The bad news is that his control at Triple-A was disturbingly bad.  He pitched to a 7.95 BB/Per 9 IP during his stint in Triple-A, which is insanely high for someone who may need to be relied on as a 2013 starter. The M’s will expect to see him get those numbers back down to reasonable levels, and I believe he will be able do just that.  Along with Walker and Hultzen, the Mariners also have another Left-Hander, James Paxton down on the farm.  Our own Sam Evans wrote a very in-depth look at Paxton, which can be found here.  I won’t waste time re-inventing the wheel on Paxton when Sam did such a good job, and I highly recommend those interested in the young lefty to make the jump and read Sam’s piece. These three pitchers are the Baseball America ranked No. 2 through 4 prospects in the Mariners system and provide the depth that allowed for the M’s to trade Vargas even to a division rival.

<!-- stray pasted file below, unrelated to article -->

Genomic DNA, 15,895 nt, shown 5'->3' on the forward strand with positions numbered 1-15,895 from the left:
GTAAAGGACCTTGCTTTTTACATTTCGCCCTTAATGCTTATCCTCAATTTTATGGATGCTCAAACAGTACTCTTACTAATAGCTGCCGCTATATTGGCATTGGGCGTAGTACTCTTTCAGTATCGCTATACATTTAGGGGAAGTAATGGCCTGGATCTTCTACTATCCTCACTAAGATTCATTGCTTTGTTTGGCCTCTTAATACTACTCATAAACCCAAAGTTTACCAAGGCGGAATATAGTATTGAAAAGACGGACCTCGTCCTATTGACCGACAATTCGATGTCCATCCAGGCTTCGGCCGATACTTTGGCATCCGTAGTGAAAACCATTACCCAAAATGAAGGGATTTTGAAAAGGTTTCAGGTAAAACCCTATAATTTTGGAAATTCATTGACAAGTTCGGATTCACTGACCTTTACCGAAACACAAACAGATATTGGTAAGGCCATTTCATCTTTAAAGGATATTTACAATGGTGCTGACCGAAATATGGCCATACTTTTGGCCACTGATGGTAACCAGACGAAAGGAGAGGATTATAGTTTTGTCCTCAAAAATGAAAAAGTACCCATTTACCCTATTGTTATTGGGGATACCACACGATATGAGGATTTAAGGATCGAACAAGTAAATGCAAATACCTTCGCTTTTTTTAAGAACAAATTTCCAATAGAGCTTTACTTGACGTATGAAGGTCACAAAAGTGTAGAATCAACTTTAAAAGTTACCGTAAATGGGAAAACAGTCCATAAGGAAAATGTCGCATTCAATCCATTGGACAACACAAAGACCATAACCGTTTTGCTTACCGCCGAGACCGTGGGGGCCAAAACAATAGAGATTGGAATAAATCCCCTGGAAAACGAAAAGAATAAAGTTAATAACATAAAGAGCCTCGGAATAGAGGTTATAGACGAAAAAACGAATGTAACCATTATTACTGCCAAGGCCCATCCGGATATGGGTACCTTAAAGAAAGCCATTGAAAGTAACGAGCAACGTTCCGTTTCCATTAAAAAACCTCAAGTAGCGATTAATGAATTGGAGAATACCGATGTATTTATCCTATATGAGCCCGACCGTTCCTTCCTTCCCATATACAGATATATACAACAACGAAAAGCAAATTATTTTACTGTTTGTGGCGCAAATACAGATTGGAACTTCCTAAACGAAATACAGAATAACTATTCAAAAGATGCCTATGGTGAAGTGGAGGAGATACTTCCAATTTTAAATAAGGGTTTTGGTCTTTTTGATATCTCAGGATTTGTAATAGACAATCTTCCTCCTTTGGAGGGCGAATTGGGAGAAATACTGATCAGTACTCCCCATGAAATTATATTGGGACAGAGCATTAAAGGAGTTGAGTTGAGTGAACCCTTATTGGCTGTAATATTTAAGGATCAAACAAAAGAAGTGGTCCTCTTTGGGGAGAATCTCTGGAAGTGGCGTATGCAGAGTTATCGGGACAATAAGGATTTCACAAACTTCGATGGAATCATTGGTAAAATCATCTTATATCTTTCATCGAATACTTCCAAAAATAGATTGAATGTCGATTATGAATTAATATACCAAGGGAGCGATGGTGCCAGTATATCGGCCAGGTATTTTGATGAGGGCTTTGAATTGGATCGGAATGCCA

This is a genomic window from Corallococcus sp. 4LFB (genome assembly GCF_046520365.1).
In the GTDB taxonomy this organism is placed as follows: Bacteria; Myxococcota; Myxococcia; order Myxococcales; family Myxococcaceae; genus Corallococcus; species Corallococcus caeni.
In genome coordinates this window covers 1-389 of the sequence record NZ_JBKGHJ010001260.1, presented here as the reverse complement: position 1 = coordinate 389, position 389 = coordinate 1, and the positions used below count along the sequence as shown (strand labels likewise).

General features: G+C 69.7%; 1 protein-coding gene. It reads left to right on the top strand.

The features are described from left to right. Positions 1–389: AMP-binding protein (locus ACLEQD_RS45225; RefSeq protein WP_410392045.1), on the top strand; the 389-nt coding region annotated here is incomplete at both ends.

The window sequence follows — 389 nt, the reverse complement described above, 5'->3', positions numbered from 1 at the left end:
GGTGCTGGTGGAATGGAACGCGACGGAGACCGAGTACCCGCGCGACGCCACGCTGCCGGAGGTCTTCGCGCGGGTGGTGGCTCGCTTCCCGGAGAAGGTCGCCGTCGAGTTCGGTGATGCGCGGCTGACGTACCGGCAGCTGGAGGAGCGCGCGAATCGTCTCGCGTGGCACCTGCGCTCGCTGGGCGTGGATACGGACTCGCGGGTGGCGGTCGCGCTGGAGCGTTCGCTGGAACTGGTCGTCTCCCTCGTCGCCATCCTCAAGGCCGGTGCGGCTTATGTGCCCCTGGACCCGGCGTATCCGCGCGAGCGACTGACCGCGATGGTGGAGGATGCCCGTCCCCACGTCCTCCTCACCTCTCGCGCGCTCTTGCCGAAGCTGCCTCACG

So Seattle dealt from a position of depth and acquired Kendry Morales.  Morales may be best known for his gruesome ankle injuries, which have become a cautionary tale for walk-off celebrations everywhere. Morales is a 29, soon to be 30-Year-Old First Basemen/Designated hitter, who was worth 1.8 WAR for the Angels last year.  Morales completed the 2012 season with a slash line of .273/.320/.467.  He is an interesting fifth or sixth hitter for the Mariners, who comes with his own fair share of question marks.  His peripheral statistics are a little off-putting upon first review.  His BB rate of 5.9% is below league average and his K rate of 22.2% is above league average, which explain the .320 OBP.  This On-Base is significantly lower than his 2009 or 2010 numbers (NOTE: Morales did not play in 2011).  His ISO (isolated power) of .194 is similar to his 2010 ISO of .197.  Both of these numbers is about 65-70 points lower than his 2009 ISO of .263.  Essentially, Morales has not been able to regain the elite form that he showed in 2009 when he was a 3.4 WAR player who hit 34 Home Runs with a .924 OPS.